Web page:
20’s: From an early age I had always thought I would be a teacher – especially I wanted to go to Africa and teach the children there who had no schools or doctors. I did apply for a Teachers College Scholarship but when it came to the time I had become interested in occupational therapy – a career which was half teacher/half nurse – never occurred to me I might be a doctor! My father had objected at first – thought I would be better off preparing for motherhood doing domestic science and learning to type to keep myself before I got married. So I did a year of occupational therapy enjoyed the crafts, was interested in the psychology, anatomy and physiology, a little freaked out by my practical experience at a psychiatric hospital. And by the end of that year decided I really wanted to be a teacher – so took the scholarship and did a 2-year course then taught in a public school for three years. Loved it but then began to think about how I was going to get to Africa to teach those little children. I applied to the Anglican Church Missionary Society and was told I now had to do a year studying at Deaconess House. I stayed for 3 years, stimulated by the opportunity to study Greek, the historical context of the books that make up the Bible, working two days a week in a parish church, mostly with women and the sick and elderly but most of all loved the time and freedom to explore ideas about the source and meaning of life…and death. At the end of those three years, I saw an ad from the Australian Council of Churches in a Sydney paper for volunteers to go to work with children in refugee camps in South Vietnam – it was like a bolt from the blue – this is my next adventure. But I had never worked overseas and the organization suggested I needed experience away from home. This was the summer of 1967 and Tasmania was hit by devastating bushfires. I was asked to go to work with the survivors – lived in a caravan in a football field throughout the winter of 1967 helping people who had lost communities, homes, farms, income and loved ones.
Then on to South Vietnam – worked with children in refugee camps on sand dunes along the coast far from Saigon, survived the Tet offensive in an underground bunker courtesy of the US Army. Traveled the length and breadth of the country training teachers and child care workers in Christian schools and orphanages. My time in Tasmania had been good preparation for dealing with the suffering of the people of Vietnam who had experienced traumatic events but had no social services, no insurance to help them back on their feet but had to go on with life with no guarantee the conflict wouldn’t flare up around them in the place they sought safety. I stayed in Vietnam for 8 Years.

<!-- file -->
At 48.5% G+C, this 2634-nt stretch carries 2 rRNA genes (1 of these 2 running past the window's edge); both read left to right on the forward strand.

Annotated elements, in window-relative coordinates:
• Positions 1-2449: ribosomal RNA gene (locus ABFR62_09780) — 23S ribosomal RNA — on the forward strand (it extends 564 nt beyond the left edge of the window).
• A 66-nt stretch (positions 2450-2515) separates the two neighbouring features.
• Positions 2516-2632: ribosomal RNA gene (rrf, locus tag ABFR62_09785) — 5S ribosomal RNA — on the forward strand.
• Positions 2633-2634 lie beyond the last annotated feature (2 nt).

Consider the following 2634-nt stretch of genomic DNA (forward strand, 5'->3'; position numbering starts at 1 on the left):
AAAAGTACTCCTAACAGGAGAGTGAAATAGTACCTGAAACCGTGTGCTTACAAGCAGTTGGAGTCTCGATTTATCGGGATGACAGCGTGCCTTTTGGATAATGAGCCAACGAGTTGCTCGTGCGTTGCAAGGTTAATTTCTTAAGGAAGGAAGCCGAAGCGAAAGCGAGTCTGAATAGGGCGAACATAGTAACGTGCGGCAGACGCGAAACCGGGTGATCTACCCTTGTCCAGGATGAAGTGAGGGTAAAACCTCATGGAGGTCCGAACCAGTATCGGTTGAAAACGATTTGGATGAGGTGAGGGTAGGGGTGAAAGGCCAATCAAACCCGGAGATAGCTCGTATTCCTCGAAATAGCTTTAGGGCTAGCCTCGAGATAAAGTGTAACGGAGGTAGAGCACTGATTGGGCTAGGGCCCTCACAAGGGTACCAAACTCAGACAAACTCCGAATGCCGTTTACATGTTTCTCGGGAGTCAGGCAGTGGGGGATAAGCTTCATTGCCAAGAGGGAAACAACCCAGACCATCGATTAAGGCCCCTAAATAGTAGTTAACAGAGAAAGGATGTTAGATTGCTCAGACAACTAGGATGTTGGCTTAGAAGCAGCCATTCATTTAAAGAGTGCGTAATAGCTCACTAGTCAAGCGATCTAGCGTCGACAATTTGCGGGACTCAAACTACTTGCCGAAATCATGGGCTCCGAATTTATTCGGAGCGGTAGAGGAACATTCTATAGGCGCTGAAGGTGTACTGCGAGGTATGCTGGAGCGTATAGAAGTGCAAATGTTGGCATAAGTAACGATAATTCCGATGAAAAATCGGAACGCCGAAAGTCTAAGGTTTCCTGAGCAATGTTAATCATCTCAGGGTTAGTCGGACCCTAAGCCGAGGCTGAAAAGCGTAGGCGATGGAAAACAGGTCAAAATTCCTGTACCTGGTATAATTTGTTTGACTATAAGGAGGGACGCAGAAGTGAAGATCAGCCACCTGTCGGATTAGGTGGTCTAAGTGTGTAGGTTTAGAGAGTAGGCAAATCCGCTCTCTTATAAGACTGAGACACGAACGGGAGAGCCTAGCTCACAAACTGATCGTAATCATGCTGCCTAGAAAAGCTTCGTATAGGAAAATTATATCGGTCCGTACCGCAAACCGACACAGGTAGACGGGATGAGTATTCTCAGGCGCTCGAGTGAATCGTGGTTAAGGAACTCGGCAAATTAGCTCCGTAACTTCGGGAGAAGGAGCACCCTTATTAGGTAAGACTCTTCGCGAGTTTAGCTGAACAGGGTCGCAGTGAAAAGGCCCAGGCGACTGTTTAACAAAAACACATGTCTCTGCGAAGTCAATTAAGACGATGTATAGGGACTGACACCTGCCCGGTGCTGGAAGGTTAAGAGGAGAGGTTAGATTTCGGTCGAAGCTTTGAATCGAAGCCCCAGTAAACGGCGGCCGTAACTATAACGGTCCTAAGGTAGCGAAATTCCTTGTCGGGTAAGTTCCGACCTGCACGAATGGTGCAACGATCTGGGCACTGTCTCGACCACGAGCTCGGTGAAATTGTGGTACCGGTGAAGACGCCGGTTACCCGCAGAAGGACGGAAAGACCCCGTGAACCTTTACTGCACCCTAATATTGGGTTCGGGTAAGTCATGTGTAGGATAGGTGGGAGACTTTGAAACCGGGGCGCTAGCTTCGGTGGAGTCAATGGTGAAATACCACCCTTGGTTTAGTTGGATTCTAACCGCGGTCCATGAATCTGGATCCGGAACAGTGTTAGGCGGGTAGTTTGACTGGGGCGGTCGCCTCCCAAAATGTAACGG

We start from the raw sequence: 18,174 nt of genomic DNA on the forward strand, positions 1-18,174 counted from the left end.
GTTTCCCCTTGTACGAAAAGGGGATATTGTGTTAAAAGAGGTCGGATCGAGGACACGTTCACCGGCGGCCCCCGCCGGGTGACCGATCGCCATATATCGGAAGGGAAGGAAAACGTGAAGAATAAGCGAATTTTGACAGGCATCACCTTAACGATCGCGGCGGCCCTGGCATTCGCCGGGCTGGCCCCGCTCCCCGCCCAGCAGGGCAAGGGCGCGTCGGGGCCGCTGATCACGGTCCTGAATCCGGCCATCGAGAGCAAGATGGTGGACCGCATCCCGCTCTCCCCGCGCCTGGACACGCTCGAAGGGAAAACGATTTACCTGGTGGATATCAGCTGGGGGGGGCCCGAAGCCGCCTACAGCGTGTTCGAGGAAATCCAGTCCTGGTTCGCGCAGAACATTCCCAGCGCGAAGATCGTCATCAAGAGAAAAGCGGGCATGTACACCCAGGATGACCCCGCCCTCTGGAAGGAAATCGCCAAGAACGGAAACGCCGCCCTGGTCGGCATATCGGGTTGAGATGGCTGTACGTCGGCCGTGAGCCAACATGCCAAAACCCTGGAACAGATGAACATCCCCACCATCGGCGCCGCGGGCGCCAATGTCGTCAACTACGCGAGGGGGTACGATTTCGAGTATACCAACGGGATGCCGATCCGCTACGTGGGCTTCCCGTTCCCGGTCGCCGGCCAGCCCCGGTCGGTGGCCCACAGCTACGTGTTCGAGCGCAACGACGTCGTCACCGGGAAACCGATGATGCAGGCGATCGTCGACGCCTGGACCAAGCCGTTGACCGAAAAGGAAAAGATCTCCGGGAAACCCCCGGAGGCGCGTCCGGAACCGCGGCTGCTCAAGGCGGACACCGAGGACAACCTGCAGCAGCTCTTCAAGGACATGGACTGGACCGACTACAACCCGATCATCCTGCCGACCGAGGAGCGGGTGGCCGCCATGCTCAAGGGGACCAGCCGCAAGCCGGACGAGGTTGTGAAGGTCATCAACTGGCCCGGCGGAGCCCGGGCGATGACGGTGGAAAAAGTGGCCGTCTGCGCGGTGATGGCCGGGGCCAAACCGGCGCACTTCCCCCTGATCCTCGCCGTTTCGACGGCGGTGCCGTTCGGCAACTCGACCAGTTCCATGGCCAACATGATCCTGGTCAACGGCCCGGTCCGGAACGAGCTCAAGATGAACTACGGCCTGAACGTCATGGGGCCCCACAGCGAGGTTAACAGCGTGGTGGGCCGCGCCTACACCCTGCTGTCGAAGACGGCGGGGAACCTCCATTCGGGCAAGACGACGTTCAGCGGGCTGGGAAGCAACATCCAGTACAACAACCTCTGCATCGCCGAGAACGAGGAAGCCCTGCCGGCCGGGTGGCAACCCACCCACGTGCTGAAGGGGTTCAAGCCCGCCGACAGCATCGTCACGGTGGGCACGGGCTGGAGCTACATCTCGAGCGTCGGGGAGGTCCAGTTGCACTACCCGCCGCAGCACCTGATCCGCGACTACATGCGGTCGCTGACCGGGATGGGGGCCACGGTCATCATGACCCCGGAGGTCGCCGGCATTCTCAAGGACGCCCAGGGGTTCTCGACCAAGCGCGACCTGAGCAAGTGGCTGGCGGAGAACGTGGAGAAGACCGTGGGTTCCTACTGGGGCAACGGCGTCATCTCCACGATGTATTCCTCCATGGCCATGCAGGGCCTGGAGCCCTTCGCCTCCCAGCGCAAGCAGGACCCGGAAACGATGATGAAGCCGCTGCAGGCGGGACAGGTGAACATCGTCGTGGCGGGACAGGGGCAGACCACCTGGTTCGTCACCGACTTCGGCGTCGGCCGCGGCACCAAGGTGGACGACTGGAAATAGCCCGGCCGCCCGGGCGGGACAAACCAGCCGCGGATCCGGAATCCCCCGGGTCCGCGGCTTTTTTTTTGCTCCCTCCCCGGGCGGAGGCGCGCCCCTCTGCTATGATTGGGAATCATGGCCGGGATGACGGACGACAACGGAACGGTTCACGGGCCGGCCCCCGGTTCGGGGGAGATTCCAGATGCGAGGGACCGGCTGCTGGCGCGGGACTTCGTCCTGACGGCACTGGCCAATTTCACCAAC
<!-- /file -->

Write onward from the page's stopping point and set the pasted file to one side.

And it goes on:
30’s: Evacuated 1975 when North Vietnamese took the South and spent the next 4 years in study at the University of Hawaii in Honolulu – BA Intercultural communication and Master of Social Work. With the Institute where I did my internship, I got a Federal Government Grant to set up a mental health program for refugees of Indochina. In my mid-30s(1979) accepted into a Ph.D. program at Berkeley, California, my research on Vietnamese refugees resettled in the Bay area – loved the campus life, running the fire trails in the Berkeley Hills and also student concessions for amazing performances in San Francisco’s Opera House and Davies Hall. I then went back to Honolulu to teach at the UH School of Social Work. Employed under a Pacific Basin Child Welfare grant so I made frequent trips to American Samoa, Guam, and all the Hawaiian Island to conduct workshops with local social workers and community leaders- such a hardship assignment!
“What am I most grateful for?
Being born in affluent, egalitarian and beautiful Australia.”
40’s / 50’s: By my late 40’s I returned to Australia. For the next 17 years, through my 50s and into my early 60s I taught at the University of New South Wales School of Social Work – found good use for my international experience: 1988 government grant to set up a Crosscultural Social Work Education Centre, 1994 set up a Postgraduate Program in International Social Development – 2001-2 set up Centre for Refugee Research. Wonderful experiences and contacts in attending International Social Work and Social Development conferences all over the world.
60’s / 70’s: Retired in my early 60’s due to ill health – In 2006 published Rain in My Heart about the children I had met in South Vietnam – 2004 received Medal in the Order of Australia for my work with refugees, immigrants, and international students. For about 5 years in my 60’s, I was involved with my darling mother as she became more and more physically frail but as bright and compassionate as ever. After Mother died, I heard about the war and women in Congo. My 70’s – I have made 10 visits to Congo to work with a group of Pygmies and have been into the forest to see gorillas in the wild. I am now 79.
Challenges over the years?